Short Story
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                    Gethsemane Cemetery
                                                          By David Froom

  Hello, owl.

  I’m dead.

  You might wonder how I know that.  See for yourself.  The blood, the
whiteness of the skin . . . I can feel it mostly under my eyes.  I’m so glad I
don't have a mirror.  Most of the loose pieces have dried or fallen off. I
suppose that’s a relief.

  You might ask yourself, ‘How can you tell me you’re dead if you’re dead?’
and let me tell you, that’s been puzzling me too, Mister Owl.  For one, I’m
really dead. I mean, I got run over, not once, not twice, but thrice.  Thank
God it was just a sports car or I’m sure I’d be in two pieces and, well, this
whole ordeal would be a lot more awkward.

  I think it all has to do with this silly little charm I got last summer.  Yes, it’s
quite shiny; I can see that you like that.  I’m pretty sure that’s all just tin foil
and nothing special.  It was these paintings on the side that got my attention
anyways, and when the guy told me it was a good luck charm, I just had to
buy it.  I was in Venezuela, you see, and I thought this amulet was, well,
charming.  Yeah, it’s sentimental crap, I know, don't look at me like that.

  Now what kind of lucky charm lets you get run over but keeps you living -
as relative of a term as that might be?  I dunno. Still . . . I wonder what might
happen if I let it go.  Thinking about it scares me, though I bet I’m actually the
scariest thing in Duluth tonight.  Hell, those kids sure screamed when I
caught up with them, right?  Yeah.

  The thought now going through your feathered little head is probably,
‘What kids?’ and if you’ll just hold on one minute and not fly away, I’ll get to
that.  I was out walking my dog; he’s an Irish wolfhound.  You ever see one of
those?  Kinda ugly and huge, but man, they’re just the friendliest.  I found
him out on the street a few years back; I was visiting my parents in La
Crosse.  That’s in Wisconsin, don’t ya know?  I brought him back here to live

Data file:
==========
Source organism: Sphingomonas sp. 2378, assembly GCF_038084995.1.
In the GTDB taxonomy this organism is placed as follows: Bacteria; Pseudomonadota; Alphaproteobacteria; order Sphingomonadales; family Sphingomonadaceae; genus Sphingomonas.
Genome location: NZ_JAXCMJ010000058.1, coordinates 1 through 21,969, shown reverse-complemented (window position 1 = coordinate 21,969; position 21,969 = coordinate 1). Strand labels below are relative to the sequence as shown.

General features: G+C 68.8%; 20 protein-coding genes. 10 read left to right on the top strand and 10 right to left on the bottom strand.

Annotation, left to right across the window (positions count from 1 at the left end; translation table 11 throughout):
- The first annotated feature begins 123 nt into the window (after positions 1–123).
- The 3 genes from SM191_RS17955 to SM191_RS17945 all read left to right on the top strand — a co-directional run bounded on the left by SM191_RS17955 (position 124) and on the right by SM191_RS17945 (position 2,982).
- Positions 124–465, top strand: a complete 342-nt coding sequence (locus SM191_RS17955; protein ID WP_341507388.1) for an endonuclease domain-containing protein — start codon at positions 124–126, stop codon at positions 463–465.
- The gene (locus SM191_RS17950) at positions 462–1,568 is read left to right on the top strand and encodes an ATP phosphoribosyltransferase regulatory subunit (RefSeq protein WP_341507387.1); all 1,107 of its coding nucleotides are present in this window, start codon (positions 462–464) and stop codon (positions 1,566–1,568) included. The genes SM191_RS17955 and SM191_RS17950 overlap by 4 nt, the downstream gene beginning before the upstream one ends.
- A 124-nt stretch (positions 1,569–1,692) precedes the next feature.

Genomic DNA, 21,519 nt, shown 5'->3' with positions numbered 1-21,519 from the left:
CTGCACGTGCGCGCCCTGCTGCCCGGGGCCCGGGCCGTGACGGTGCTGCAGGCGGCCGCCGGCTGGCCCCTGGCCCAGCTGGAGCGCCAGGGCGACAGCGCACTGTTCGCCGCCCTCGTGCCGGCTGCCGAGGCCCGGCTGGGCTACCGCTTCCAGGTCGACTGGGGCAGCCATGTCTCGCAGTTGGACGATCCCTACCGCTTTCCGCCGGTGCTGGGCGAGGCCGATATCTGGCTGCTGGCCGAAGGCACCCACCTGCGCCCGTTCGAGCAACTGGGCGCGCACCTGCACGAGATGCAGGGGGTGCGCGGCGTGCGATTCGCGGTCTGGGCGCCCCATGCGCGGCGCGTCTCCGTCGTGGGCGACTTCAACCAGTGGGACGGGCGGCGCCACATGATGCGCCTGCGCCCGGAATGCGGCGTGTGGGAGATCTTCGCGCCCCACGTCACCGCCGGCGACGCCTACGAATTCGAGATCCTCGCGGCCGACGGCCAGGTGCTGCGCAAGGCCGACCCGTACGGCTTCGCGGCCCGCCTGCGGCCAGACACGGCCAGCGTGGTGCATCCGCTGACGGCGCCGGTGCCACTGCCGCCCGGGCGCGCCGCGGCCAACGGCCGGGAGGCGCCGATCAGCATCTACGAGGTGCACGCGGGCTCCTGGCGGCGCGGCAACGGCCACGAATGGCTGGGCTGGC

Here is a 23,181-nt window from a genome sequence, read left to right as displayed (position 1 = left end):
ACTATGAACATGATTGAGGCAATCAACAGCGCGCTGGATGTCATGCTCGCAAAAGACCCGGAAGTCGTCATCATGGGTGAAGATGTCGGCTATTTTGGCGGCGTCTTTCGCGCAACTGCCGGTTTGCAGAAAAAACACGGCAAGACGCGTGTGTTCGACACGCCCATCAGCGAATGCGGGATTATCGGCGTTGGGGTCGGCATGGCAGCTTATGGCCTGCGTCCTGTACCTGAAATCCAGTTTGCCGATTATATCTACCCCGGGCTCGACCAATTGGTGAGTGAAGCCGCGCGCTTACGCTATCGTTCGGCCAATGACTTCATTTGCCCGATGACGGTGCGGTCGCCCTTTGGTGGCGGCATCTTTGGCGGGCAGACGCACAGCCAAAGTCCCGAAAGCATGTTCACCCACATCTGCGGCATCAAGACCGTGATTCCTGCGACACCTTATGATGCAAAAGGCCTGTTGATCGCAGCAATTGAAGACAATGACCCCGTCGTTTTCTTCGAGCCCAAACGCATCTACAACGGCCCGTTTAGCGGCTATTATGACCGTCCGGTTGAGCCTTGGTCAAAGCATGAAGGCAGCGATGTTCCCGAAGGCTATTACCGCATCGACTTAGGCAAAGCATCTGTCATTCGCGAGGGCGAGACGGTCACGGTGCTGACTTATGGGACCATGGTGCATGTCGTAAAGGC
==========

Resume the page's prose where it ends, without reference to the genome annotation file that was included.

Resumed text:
with me and my sister.  My sister hates that dog.

  When the car hit me, it missed my dog.  I’m actually really grateful for that -
I think they were aiming for him in the first place.  Well, they missed.  Drunk
and stoned kids driving around in a car that probably belonged to their
parents, if not stolen.  They hit me, and I fell on the pavement.  I think at that
point I could have lived.  No, well, maybe not, but it was damned possible.

  The kids slammed on the brakes when they saw what they had done.  I
heard yelling and arguing.  Hitting the dog?  Fun.  Hitting the guy walking a
dog?  Holy shit.  The yelling died down and the car started to back up.  
Whatever these kids were on, it got them going so hot that they hit me
again.  And again.  They drove away, windows down, laughing like it hadn’t

  And why did I have this charm in my hand?  That’s the lucky part, I guess.  
Right before the kids hit me, I found a quarter on the road and put it in my
coat pocket.  When I reached in, I found it.  I hadn’t seen the damn thing in
months, I had even wondered once or twice where it had gone off to.  I guess
it had been in that pocket the whole time since Venezuela – it gets really cold
at night there, did you know that?  Well, I pulled it out, laughing about how
things are always right where you left them. . . then bam.  Crunch.  Smoosh.

  My dog came back sniffing and whining, his tail between his legs.  I rolled
over, thinking I must be paralyzed, lucky but paralyzed . . .  there was no
pain.  I looked up at my dog, felt him lick my face.   Jesus, I’m gonna miss that
guy.  I looked down at my legs and found they were quite fine.  My entire
stomach, however, was far, far, far from fine.  It was far from anything, hell, it
was far from me.  I could see pieces of it strewn down the road on either side
of me, from where the kids had backed up to where they had finally driven
off.  I could see the Cheerios I had for dinner, not yet digested.  The amount
of blood amazed me, even after all the movies I’ve seen.

  I picked myself up off the street and a pound or more of my guts poured
out.  I retched deep and hard, but without a stomach, you just can't do it.  I
dry heaved and all the while my poor dog looked up at me with worried eyes.